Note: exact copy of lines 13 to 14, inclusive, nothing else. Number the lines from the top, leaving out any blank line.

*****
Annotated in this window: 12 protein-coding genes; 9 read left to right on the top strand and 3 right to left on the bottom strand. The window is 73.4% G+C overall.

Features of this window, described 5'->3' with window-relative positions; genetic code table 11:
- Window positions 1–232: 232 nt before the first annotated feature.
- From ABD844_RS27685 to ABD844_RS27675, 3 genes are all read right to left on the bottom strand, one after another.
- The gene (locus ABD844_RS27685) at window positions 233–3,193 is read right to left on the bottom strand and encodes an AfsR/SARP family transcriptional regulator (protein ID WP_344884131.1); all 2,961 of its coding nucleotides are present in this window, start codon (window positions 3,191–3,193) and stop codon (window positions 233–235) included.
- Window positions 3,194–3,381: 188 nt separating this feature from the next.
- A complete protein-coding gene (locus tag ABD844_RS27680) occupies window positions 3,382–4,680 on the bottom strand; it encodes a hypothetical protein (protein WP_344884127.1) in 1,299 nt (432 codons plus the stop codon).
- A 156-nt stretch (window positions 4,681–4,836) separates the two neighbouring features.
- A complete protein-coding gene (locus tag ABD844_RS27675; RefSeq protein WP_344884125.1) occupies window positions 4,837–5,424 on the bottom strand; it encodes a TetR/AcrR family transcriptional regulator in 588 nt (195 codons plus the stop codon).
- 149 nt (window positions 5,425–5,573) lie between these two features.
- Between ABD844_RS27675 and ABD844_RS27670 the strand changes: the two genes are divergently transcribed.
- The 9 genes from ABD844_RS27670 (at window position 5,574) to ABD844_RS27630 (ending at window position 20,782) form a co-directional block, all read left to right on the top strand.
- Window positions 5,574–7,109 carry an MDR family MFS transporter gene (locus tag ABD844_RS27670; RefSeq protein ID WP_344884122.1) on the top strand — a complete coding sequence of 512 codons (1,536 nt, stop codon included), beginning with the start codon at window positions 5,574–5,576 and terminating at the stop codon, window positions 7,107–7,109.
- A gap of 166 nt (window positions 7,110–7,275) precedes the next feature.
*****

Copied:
- Window positions 5,574–7,109 carry an MDR family MFS transporter gene (locus tag ABD844_RS27670; RefSeq protein ID WP_344884122.1) on the top strand — a complete coding sequence of 512 codons (1,536 nt, stop codon included), beginning with the start codon at window positions 5,574–5,576 and terminating at the stop codon, window positions 7,107–7,109.
- A gap of 166 nt (window positions 7,110–7,275) precedes the next feature.